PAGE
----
A Catechism of the Steam Engine eBook

John Bourne
This eBook from the Gutenberg Project consists of approximately 507 pages of information about A Catechism of the Steam Engine.
coefficient, 694 as the second, 832 for the third, and 806 for the fourth, instead of 925, 1160, 1430, and 1580 as previously specified; while for such vessels as the Red Rover, Herne, Queen, and Prince of Wales, we shall have 962 instead of 2550.  These smaller coefficients, then, express the relative merits of the different vessels without reference to any difference of efficacy in the engines, and it appears preferable, with such a variable excess of the actual over the nominal power, to employ them instead of those first referred to.  From the circumstance of the third of the new coefficients being greater than the fourth, it appears that the superior result in the fourth set of experiments arose altogether from a greater excess of the actual over the nominal power.

548. Q.—­These experiments, you have already stated, were all made on paddle vessels.  Have similar coefficients of performance been obtained in the case of screw vessels?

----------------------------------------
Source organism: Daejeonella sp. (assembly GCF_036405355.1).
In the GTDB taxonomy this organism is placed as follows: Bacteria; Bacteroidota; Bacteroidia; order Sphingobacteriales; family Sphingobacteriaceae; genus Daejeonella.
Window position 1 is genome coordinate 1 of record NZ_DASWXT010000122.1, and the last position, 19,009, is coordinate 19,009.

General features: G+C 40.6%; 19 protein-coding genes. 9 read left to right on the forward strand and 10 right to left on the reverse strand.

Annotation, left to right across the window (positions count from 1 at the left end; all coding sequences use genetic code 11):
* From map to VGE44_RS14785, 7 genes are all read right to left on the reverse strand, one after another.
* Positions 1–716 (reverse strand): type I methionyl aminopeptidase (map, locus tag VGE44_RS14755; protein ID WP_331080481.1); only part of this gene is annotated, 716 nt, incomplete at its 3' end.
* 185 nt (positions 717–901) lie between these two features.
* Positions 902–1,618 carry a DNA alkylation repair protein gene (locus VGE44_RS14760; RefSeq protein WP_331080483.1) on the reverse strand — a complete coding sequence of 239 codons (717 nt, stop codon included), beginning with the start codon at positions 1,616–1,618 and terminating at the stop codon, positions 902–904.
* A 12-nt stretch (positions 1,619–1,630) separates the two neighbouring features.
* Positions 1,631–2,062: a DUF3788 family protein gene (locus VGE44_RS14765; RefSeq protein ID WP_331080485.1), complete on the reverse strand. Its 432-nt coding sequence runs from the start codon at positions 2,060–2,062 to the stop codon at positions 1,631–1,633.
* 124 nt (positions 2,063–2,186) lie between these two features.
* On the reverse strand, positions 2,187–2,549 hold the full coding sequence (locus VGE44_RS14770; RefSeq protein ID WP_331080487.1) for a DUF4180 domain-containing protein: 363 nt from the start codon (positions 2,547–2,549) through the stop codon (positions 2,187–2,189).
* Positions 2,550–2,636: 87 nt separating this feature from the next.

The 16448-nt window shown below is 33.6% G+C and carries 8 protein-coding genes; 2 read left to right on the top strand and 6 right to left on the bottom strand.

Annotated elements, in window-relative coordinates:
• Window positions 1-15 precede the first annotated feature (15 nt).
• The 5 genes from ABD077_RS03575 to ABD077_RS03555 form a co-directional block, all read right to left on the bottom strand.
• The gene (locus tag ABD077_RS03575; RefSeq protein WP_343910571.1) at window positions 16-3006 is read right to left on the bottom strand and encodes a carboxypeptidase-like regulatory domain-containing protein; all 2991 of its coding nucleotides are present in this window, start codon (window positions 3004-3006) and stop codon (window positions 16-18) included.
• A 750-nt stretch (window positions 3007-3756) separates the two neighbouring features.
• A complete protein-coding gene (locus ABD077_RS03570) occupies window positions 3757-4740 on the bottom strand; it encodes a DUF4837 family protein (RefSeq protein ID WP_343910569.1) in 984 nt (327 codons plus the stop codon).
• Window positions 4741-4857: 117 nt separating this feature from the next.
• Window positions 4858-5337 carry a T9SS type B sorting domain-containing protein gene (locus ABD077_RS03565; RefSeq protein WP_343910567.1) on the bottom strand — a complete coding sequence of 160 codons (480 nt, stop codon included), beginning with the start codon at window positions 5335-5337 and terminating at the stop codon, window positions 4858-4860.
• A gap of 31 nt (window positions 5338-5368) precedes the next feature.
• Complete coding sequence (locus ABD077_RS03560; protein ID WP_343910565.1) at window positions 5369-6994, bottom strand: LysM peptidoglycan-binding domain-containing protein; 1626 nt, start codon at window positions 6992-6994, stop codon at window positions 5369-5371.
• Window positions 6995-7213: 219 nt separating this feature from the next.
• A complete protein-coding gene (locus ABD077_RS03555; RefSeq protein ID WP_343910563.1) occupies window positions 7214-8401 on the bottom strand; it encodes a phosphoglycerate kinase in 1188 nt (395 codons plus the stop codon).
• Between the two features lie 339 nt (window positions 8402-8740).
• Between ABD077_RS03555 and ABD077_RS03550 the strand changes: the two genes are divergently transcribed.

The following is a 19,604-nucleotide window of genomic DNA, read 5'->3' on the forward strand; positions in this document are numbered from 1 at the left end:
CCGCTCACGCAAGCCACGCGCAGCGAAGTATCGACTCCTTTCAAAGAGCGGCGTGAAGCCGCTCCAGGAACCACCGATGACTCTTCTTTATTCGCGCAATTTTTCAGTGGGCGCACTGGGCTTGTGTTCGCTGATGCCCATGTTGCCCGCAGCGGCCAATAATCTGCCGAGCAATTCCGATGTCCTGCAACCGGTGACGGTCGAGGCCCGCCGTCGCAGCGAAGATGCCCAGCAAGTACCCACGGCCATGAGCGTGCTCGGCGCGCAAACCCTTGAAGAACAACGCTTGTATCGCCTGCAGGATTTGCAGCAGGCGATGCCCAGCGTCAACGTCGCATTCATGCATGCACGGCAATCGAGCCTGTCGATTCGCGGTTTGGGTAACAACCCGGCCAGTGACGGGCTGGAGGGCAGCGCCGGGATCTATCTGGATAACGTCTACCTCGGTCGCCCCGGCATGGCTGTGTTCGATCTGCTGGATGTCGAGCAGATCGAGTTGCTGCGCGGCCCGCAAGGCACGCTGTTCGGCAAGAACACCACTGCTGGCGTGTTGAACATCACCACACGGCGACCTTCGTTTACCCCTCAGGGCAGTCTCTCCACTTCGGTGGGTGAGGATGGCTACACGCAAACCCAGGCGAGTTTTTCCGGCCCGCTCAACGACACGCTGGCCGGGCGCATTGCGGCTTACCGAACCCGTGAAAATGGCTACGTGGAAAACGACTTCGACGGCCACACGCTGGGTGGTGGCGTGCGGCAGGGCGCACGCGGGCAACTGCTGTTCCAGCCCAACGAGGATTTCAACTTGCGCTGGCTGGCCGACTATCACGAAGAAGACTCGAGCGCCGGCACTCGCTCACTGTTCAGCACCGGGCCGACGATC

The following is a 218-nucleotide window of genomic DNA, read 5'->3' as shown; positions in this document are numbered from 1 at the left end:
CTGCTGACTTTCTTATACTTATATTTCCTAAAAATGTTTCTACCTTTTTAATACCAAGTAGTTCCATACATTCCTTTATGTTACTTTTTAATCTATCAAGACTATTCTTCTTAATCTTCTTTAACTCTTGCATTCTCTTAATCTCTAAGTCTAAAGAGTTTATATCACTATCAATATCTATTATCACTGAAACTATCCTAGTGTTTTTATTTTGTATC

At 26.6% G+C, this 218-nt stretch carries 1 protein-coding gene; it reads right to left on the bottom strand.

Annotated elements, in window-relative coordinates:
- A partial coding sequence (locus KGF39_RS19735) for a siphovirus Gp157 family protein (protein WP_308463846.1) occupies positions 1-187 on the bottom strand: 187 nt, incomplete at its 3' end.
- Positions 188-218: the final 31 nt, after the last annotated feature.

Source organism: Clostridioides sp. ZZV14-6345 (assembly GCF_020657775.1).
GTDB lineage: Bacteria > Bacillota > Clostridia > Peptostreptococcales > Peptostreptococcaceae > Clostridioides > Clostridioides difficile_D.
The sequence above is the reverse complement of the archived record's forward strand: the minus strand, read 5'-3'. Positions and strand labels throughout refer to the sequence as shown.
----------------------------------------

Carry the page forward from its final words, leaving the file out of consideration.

A.—­The coefficients of a greater number of screw vessels have been obtained and recorded, but it would occupy too much time to enumerate them here.  The coefficient of performance of the Fairy is 464.8; of the Rattler 676.8; and of the Frankfort 792.3.  This coefficient, however, refers to nautical and not to statute miles.  If reduced to statute miles for the purpose of comparison with the previous experiments, the coefficients will respectively become 703, 1033, and 1212; which indicate that the performance of screw vessels is equal to the performance of paddle vessels, but some of the superiority of the result may be imputed to the superior size of the screw vessels.


549. Q.—­Will large vessels attain a greater speed than small, supposing each to be furnished with the same proportionate power?

A.—­It is well known that large vessels furnished with the same proportionate power, will attain a greater speed than small vessels, as appears from the rule usual in yacht races of allowing a certain part of the distance to be run to vessels which are of inferior size.  The velocity attained by a large vessel will be greater than the velocity attained by a small vessel of the same mould and the same proportionate power, in the proportion of the square roots of the linear dimensions of the vessels.  A vessel therefore with four times the sectional area and four times the power of a smaller symmetrical vessel, and consequently of twice the length, will have its speed increased in the proportion of the square root of 1 to the square root of 2, or 1.4 times.

550. Q.—­Will you further illustrate this doctrine by an example?

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